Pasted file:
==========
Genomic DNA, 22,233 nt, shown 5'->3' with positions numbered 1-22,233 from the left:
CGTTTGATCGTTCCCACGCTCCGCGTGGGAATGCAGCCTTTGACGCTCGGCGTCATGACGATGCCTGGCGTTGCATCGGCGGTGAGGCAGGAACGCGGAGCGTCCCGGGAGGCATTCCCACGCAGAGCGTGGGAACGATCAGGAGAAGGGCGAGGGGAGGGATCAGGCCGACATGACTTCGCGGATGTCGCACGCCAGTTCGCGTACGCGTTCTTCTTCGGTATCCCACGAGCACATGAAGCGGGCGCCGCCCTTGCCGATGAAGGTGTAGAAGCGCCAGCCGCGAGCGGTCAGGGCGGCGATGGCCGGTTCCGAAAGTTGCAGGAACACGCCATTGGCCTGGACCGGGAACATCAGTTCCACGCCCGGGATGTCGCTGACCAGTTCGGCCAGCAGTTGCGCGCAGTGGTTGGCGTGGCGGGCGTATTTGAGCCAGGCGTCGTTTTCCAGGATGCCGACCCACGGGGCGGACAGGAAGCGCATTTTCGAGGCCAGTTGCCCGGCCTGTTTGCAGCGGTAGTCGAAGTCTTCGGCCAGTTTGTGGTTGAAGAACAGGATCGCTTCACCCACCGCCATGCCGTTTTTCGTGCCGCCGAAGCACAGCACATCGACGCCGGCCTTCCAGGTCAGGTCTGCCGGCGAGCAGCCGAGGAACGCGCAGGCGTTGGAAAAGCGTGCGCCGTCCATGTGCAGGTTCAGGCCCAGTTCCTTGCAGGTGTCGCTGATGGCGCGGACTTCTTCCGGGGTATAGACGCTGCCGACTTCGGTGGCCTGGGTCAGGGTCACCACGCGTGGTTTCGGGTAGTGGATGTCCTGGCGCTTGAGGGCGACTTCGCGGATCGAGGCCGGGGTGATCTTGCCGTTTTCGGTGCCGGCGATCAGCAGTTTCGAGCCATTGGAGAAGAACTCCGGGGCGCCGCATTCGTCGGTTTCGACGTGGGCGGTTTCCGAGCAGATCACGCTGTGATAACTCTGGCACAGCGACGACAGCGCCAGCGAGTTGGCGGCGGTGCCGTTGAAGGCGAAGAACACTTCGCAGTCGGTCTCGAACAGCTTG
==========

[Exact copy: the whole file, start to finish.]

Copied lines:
Genomic DNA, 22,233 nt, shown 5'->3' with positions numbered 1-22,233 from the left:
CGTTTGATCGTTCCCACGCTCCGCGTGGGAATGCAGCCTTTGACGCTCGGCGTCATGACGATGCCTGGCGTTGCATCGGCGGTGAGGCAGGAACGCGGAGCGTCCCGGGAGGCATTCCCACGCAGAGCGTGGGAACGATCAGGAGAAGGGCGAGGGGAGGGATCAGGCCGACATGACTTCGCGGATGTCGCACGCCAGTTCGCGTACGCGTTCTTCTTCGGTATCCCACGAGCACATGAAGCGGGCGCCGCCCTTGCCGATGAAGGTGTAGAAGCGCCAGCCGCGAGCGGTCAGGGCGGCGATGGCCGGTTCCGAAAGTTGCAGGAACACGCCATTGGCCTGGACCGGGAACATCAGTTCCACGCCCGGGATGTCGCTGACCAGTTCGGCCAGCAGTTGCGCGCAGTGGTTGGCGTGGCGGGCGTATTTGAGCCAGGCGTCGTTTTCCAGGATGCCGACCCACGGGGCGGACAGGAAGCGCATTTTCGAGGCCAGTTGCCCGGCCTGTTTGCAGCGGTAGTCGAAGTCTTCGGCCAGTTTGTGGTTGAAGAACAGGATCGCTTCACCCACCGCCATGCCGTTTTTCGTGCCGCCGAAGCACAGCACATCGACGCCGGCCTTCCAGGTCAGGTCTGCCGGCGAGCAGCCGAGGAACGCGCAGGCGTTGGAAAAGCGTGCGCCGTCCATGTGCAGGTTCAGGCCCAGTTCCTTGCAGGTGTCGCTGATGGCGCGGACTTCTTCCGGGGTATAGACGCTGCCGACTTCGGTGGCCTGGGTCAGGGTCACCACGCGTGGTTTCGGGTAGTGGATGTCCTGGCGCTTGAGGGCGACTTCGCGGATCGAGGCCGGGGTGATCTTGCCGTTTTCGGTGCCGGCGATCAGCAGTTTCGAGCCATTGGAGAAGAACTCCGGGGCGCCGCATTCGTCGGTTTCGACGTGGGCGGTTTCCGAGCAGATCACGCTGTGATAACTCTGGCACAGCGACGACAGCGCCAGCGAGTTGGCGGCGGTGCCGTTGAAGGCGAAGAACACTTCGCAGTCGGTCTCGAACAGCTTG